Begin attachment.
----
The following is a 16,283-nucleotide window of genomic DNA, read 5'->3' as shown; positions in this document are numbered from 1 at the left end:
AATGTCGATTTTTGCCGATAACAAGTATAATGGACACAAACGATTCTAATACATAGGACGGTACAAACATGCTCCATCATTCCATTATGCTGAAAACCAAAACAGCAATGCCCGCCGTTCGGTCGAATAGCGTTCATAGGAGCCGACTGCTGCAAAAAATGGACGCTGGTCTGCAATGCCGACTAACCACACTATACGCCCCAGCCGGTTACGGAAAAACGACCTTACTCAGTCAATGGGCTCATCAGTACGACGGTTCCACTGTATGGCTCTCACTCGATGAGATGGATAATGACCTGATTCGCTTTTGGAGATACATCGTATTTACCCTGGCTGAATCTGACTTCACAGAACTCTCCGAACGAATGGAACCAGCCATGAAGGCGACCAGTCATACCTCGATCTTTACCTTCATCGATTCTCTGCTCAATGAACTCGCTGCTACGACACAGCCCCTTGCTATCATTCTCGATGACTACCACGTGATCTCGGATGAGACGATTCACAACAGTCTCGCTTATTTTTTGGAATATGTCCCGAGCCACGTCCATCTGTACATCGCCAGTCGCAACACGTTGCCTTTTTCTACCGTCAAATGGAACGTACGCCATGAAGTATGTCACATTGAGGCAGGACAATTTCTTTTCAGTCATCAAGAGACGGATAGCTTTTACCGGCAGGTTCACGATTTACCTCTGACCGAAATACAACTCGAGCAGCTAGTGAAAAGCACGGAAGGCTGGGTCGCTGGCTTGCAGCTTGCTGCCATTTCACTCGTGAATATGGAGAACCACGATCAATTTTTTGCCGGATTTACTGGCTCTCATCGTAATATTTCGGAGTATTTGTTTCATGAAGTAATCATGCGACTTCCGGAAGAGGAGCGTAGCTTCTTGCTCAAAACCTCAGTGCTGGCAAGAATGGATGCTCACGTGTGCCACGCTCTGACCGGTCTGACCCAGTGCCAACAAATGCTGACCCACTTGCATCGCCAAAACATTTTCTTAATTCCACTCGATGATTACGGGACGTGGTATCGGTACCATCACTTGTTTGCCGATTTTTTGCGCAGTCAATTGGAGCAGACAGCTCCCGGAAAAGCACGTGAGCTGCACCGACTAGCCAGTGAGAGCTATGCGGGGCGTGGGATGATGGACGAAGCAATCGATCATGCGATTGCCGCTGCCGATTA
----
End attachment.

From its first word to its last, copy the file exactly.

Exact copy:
The following is a 16,283-nucleotide window of genomic DNA, read 5'->3' as shown; positions in this document are numbered from 1 at the left end:
AATGTCGATTTTTGCCGATAACAAGTATAATGGACACAAACGATTCTAATACATAGGACGGTACAAACATGCTCCATCATTCCATTATGCTGAAAACCAAAACAGCAATGCCCGCCGTTCGGTCGAATAGCGTTCATAGGAGCCGACTGCTGCAAAAAATGGACGCTGGTCTGCAATGCCGACTAACCACACTATACGCCCCAGCCGGTTACGGAAAAACGACCTTACTCAGTCAATGGGCTCATCAGTACGACGGTTCCACTGTATGGCTCTCACTCGATGAGATGGATAATGACCTGATTCGCTTTTGGAGATACATCGTATTTACCCTGGCTGAATCTGACTTCACAGAACTCTCCGAACGAATGGAACCAGCCATGAAGGCGACCAGTCATACCTCGATCTTTACCTTCATCGATTCTCTGCTCAATGAACTCGCTGCTACGACACAGCCCCTTGCTATCATTCTCGATGACTACCACGTGATCTCGGATGAGACGATTCACAACAGTCTCGCTTATTTTTTGGAATATGTCCCGAGCCACGTCCATCTGTACATCGCCAGTCGCAACACGTTGCCTTTTTCTACCGTCAAATGGAACGTACGCCATGAAGTATGTCACATTGAGGCAGGACAATTTCTTTTCAGTCATCAAGAGACGGATAGCTTTTACCGGCAGGTTCACGATTTACCTCTGACCGAAATACAACTCGAGCAGCTAGTGAAAAGCACGGAAGGCTGGGTCGCTGGCTTGCAGCTTGCTGCCATTTCACTCGTGAATATGGAGAACCACGATCAATTTTTTGCCGGATTTACTGGCTCTCATCGTAATATTTCGGAGTATTTGTTTCATGAAGTAATCATGCGACTTCCGGAAGAGGAGCGTAGCTTCTTGCTCAAAACCTCAGTGCTGGCAAGAATGGATGCTCACGTGTGCCACGCTCTGACCGGTCTGACCCAGTGCCAACAAATGCTGACCCACTTGCATCGCCAAAACATTTTCTTAATTCCACTCGATGATTACGGGACGTGGTATCGGTACCATCACTTGTTTGCCGATTTTTTGCGCAGTCAATTGGAGCAGACAGCTCCCGGAAAAGCACGTGAGCTGCACCGACTAGCCAGTGAGAGCTATGCGGGGCGTGGGATGATGGACGAAGCAATCGATCATGCGATTGCCGCTGCCGATTA